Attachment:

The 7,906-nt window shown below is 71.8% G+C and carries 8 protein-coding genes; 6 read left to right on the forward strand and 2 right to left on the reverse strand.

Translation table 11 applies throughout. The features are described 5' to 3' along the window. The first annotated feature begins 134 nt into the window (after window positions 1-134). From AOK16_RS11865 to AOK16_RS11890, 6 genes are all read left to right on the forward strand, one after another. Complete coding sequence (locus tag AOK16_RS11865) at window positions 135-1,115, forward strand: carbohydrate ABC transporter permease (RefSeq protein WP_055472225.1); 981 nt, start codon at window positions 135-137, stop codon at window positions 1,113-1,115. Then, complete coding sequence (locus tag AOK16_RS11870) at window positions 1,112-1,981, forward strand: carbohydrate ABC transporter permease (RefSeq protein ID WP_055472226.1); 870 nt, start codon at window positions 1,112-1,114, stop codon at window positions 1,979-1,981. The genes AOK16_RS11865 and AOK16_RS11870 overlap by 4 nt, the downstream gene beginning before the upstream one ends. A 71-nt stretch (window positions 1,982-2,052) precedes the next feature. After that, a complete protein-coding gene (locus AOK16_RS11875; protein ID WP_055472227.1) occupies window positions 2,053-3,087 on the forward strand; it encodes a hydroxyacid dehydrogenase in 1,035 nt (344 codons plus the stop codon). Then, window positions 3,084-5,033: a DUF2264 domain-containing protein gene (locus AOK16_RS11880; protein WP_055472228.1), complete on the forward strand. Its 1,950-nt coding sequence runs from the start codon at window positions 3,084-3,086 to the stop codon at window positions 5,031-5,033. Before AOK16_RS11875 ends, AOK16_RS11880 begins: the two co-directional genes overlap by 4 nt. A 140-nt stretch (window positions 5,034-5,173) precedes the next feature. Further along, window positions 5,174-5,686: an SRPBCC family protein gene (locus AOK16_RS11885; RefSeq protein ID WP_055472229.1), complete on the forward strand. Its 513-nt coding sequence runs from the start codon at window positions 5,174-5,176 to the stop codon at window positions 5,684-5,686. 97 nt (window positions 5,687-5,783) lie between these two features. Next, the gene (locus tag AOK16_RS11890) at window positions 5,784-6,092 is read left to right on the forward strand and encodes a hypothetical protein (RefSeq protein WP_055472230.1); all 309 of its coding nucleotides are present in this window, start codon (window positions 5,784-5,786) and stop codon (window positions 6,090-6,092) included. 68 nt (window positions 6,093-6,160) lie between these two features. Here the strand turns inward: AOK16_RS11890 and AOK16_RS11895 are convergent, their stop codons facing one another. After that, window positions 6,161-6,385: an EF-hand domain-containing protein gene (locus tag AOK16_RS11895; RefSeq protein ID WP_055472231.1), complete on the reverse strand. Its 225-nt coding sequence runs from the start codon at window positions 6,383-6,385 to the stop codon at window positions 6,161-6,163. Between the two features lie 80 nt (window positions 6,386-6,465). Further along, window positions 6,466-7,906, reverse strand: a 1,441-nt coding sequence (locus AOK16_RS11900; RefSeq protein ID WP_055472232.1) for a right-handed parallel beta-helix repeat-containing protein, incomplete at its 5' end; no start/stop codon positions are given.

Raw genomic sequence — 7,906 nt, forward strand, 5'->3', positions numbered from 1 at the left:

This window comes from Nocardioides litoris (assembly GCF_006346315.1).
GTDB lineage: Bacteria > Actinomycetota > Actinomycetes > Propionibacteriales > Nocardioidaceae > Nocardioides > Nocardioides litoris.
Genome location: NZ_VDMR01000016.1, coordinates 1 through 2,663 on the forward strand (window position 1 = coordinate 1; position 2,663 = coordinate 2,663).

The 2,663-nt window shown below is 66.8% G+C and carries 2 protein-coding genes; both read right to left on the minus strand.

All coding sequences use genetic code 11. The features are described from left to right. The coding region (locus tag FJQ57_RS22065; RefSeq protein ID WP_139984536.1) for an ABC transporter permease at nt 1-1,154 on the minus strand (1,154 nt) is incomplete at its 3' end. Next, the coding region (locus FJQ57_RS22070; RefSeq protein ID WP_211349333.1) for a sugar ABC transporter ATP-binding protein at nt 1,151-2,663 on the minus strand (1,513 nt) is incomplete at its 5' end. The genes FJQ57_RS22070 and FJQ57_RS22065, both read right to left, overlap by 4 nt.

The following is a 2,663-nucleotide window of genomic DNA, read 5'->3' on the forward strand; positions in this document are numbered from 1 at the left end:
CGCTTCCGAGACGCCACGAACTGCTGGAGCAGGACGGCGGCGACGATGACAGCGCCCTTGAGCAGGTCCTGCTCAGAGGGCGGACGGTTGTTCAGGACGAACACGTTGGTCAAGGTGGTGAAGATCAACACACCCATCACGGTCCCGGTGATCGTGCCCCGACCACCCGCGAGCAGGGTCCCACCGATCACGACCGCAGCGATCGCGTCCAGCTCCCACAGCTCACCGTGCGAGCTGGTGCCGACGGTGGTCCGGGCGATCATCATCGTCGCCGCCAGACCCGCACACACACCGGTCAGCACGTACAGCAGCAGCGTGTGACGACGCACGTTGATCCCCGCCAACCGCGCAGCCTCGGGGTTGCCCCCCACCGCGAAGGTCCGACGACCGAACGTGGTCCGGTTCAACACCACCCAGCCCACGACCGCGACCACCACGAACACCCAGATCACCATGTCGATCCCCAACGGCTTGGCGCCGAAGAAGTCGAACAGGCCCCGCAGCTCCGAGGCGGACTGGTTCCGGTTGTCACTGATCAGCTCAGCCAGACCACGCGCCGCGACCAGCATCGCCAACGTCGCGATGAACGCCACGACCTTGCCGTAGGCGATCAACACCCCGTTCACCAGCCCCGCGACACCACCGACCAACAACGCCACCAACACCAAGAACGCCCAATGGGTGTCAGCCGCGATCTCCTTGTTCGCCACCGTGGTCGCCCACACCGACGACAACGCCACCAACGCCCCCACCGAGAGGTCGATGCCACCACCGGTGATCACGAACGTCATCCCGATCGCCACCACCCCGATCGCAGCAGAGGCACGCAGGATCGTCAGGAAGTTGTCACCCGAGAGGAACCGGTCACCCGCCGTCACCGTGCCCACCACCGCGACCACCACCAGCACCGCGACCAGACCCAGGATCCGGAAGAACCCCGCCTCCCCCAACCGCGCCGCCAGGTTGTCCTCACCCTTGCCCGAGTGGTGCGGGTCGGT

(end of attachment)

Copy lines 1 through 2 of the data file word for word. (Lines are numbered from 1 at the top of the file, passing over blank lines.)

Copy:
The 7,906-nt window shown below is 71.8% G+C and carries 8 protein-coding genes; 6 read left to right on the forward strand and 2 right to left on the reverse strand.

Translation table 11 applies throughout. The features are described 5' to 3' along the window. The first annotated feature begins 134 nt into the window (after window positions 1-134). From AOK16_RS11865 to AOK16_RS11890, 6 genes are all read left to right on the forward strand, one after another. Complete coding sequence (locus tag AOK16_RS11865) at window positions 135-1,115, forward strand: carbohydrate ABC transporter permease (RefSeq protein WP_055472225.1); 981 nt, start codon at window positions 135-137, stop codon at window positions 1,113-1,115. Then, complete coding sequence (locus tag AOK16_RS11870) at window positions 1,112-1,981, forward strand: carbohydrate ABC transporter permease (RefSeq protein ID WP_055472226.1); 870 nt, start codon at window positions 1,112-1,114, stop codon at window positions 1,979-1,981. The genes AOK16_RS11865 and AOK16_RS11870 overlap by 4 nt, the downstream gene beginning before the upstream one ends. A 71-nt stretch (window positions 1,982-2,052) precedes the next feature. After that, a complete protein-coding gene (locus AOK16_RS11875; protein ID WP_055472227.1) occupies window positions 2,053-3,087 on the forward strand; it encodes a hydroxyacid dehydrogenase in 1,035 nt (344 codons plus the stop codon). Then, window positions 3,084-5,033: a DUF2264 domain-containing protein gene (locus AOK16_RS11880; protein WP_055472228.1), complete on the forward strand. Its 1,950-nt coding sequence runs from the start codon at window positions 3,084-3,086 to the stop codon at window positions 5,031-5,033. Before AOK16_RS11875 ends, AOK16_RS11880 begins: the two co-directional genes overlap by 4 nt. A 140-nt stretch (window positions 5,034-5,173) precedes the next feature. Further along, window positions 5,174-5,686: an SRPBCC family protein gene (locus AOK16_RS11885; RefSeq protein ID WP_055472229.1), complete on the forward strand. Its 513-nt coding sequence runs from the start codon at window positions 5,174-5,176 to the stop codon at window positions 5,684-5,686. 97 nt (window positions 5,687-5,783) lie between these two features. Next, the gene (locus tag AOK16_RS11890) at window positions 5,784-6,092 is read left to right on the forward strand and encodes a hypothetical protein (RefSeq protein WP_055472230.1); all 309 of its coding nucleotides are present in this window, start codon (window positions 5,784-5,786) and stop codon (window positions 6,090-6,092) included. 68 nt (window positions 6,093-6,160) lie between these two features. Here the strand turns inward: AOK16_RS11890 and AOK16_RS11895 are convergent, their stop codons facing one another. After that, window positions 6,161-6,385: an EF-hand domain-containing protein gene (locus tag AOK16_RS11895; RefSeq protein ID WP_055472231.1), complete on the reverse strand. Its 225-nt coding sequence runs from the start codon at window positions 6,383-6,385 to the stop codon at window positions 6,161-6,163. Between the two features lie 80 nt (window positions 6,386-6,465). Further along, window positions 6,466-7,906, reverse strand: a 1,441-nt coding sequence (locus AOK16_RS11900; RefSeq protein ID WP_055472232.1) for a right-handed parallel beta-helix repeat-containing protein, incomplete at its 5' end; no start/stop codon positions are given.